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Improvisation and the self-organization of multiple musical bodies.

Walton AE, Richardson MJ, Langland-Hassan P, Chemero A - Front Psychol (2015)

Bottom Line: Investigations of this behavior have traditionally focused on describing the organization of cognitive structures.The focus, here, however, is on the ability of the time-evolving patterns of inter-musician movement coordination as revealed by the mathematical tools of complex dynamical systems to provide a new understanding of what potentiates the novelty of spontaneous musical action.Revealing the sophistication of the previously unexplored dynamics of movement coordination between improvising musicians is an important step toward understanding how creative musical expressions emerge from the spontaneous coordination of multiple musical bodies.

View Article: PubMed Central - PubMed

Affiliation: Department of Psychology, Center for Cognition, Action and Perception, University of Cincinnati Cincinnati, OH, USA.

ABSTRACT
Understanding everyday behavior relies heavily upon understanding our ability to improvise, how we are able to continuously anticipate and adapt in order to coordinate with our environment and others. Here we consider the ability of musicians to improvise, where they must spontaneously coordinate their actions with co-performers in order to produce novel musical expressions. Investigations of this behavior have traditionally focused on describing the organization of cognitive structures. The focus, here, however, is on the ability of the time-evolving patterns of inter-musician movement coordination as revealed by the mathematical tools of complex dynamical systems to provide a new understanding of what potentiates the novelty of spontaneous musical action. We demonstrate this approach through the application of cross wavelet spectral analysis, which isolates the strength and patterning of the behavioral coordination that occurs between improvising musicians across a range of nested time-scales. Revealing the sophistication of the previously unexplored dynamics of movement coordination between improvising musicians is an important step toward understanding how creative musical expressions emerge from the spontaneous coordination of multiple musical bodies.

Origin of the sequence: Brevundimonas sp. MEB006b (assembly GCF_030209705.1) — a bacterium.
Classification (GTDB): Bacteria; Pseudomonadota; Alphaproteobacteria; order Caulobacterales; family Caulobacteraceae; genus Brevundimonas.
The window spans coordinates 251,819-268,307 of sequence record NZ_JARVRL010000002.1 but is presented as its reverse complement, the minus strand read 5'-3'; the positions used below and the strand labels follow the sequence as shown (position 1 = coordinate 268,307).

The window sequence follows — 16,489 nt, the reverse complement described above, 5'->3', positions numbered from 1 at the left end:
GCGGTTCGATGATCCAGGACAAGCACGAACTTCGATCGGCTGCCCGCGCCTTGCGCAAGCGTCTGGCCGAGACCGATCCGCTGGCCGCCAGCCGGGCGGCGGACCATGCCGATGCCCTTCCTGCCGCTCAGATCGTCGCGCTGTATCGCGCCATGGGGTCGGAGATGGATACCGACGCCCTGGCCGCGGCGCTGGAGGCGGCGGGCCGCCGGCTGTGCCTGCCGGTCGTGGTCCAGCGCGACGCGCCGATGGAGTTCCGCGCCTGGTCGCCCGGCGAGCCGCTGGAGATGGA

No MeSH data available.


Related in: MedlinePlus

Macroscopic and microscopic interaction involved in musical improvisation. (A) Structural changes in visual and auditory information about co-performers actions at both local and global levels serve to constrain musical produce. (B) Adapted from Kugler and Turvey (1987), Illustrates the interaction between the micro and macroscopic scales, here the flow field of information refers to a the time-evolving structures of sound and light that are informative about current, future and past actions of the musicians as a group.